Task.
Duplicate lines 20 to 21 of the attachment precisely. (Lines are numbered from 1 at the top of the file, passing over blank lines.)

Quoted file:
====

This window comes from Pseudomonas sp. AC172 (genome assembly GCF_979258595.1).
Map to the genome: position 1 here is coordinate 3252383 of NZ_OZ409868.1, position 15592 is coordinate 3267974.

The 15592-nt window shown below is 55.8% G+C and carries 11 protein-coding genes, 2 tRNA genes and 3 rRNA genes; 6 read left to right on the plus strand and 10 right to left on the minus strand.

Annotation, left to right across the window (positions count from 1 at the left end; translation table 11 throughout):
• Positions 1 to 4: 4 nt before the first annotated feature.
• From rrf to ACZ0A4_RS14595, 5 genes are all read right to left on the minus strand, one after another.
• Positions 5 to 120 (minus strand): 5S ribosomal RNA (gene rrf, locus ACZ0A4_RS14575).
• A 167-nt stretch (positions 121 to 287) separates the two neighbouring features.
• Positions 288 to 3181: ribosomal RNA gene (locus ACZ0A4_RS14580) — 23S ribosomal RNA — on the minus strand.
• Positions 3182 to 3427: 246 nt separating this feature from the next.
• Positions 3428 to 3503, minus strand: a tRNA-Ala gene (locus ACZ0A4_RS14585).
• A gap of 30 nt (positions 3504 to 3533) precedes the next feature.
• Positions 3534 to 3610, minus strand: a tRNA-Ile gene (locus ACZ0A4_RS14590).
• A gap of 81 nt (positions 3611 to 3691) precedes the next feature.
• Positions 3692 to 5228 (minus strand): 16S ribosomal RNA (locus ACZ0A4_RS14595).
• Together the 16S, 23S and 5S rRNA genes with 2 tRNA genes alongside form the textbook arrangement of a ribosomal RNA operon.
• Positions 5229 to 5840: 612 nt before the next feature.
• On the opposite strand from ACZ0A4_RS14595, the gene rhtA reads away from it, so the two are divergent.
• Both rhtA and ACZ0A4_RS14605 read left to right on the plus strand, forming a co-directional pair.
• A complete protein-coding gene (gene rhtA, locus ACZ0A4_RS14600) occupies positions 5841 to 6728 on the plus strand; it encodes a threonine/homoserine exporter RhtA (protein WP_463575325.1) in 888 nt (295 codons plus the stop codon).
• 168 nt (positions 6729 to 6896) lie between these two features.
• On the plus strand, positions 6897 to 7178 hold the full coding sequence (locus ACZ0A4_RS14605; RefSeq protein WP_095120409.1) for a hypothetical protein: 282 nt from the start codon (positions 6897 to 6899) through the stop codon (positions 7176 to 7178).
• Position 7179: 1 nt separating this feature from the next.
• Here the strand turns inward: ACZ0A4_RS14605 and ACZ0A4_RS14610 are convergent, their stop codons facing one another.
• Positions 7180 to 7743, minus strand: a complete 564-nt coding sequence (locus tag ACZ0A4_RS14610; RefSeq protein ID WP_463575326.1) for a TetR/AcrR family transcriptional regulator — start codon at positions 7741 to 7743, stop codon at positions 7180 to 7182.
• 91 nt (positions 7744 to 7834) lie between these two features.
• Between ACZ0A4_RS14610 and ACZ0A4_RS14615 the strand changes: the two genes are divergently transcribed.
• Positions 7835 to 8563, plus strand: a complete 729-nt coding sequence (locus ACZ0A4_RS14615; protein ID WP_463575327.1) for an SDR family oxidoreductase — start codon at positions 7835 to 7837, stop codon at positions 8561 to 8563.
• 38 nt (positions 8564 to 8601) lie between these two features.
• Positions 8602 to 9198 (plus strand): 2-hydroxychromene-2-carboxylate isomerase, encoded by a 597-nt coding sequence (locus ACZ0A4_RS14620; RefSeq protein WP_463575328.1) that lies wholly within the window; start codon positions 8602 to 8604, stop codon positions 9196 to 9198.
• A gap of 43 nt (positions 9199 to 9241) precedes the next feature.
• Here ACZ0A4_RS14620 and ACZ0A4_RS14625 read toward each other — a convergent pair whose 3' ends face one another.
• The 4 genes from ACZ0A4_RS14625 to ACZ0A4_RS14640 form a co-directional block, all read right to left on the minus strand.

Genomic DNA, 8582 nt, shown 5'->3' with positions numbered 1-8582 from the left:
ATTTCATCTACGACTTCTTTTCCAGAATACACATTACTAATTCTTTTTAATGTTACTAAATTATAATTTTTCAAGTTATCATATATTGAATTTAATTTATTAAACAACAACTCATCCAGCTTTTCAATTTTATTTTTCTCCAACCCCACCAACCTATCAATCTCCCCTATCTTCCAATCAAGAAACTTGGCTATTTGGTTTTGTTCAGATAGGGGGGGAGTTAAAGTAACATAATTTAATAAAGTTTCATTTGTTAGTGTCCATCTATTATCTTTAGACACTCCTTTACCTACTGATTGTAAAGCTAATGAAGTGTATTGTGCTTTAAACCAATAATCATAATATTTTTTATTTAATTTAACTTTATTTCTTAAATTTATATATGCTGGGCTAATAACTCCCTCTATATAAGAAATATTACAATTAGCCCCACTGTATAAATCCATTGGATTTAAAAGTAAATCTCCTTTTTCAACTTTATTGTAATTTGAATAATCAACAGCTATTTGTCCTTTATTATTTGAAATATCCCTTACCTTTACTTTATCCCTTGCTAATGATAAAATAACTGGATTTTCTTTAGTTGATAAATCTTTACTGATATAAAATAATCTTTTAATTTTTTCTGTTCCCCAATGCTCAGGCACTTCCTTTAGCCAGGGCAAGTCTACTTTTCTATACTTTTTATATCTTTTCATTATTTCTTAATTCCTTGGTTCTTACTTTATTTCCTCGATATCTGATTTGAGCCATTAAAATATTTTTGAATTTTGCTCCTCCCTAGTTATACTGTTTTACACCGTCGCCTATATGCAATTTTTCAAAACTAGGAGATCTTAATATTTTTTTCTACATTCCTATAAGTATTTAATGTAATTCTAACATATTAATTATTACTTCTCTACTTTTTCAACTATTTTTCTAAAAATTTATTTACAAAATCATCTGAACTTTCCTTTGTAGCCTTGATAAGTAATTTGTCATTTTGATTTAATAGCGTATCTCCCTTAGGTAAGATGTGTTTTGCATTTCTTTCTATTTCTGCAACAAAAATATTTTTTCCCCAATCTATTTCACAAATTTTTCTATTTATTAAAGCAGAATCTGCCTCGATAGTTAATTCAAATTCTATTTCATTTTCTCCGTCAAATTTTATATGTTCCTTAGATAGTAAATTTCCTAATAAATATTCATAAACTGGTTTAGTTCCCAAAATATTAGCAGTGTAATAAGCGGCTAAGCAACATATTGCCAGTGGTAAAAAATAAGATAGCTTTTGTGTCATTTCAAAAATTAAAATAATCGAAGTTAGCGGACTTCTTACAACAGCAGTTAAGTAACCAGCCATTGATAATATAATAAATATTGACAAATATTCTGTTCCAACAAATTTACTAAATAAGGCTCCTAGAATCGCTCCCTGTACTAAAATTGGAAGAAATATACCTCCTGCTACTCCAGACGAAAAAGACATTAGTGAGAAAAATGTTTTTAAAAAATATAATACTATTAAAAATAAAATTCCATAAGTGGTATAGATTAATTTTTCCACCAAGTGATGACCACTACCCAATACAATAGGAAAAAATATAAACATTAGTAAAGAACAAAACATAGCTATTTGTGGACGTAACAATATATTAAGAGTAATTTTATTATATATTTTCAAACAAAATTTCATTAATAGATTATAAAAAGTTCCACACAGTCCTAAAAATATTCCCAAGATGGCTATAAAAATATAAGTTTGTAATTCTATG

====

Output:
• A complete protein-coding gene (gene rhtA, locus ACZ0A4_RS14600) occupies positions 5841 to 6728 on the plus strand; it encodes a threonine/homoserine exporter RhtA (protein WP_463575325.1) in 888 nt (295 codons plus the stop codon).
• 168 nt (positions 6729 to 6896) lie between these two features.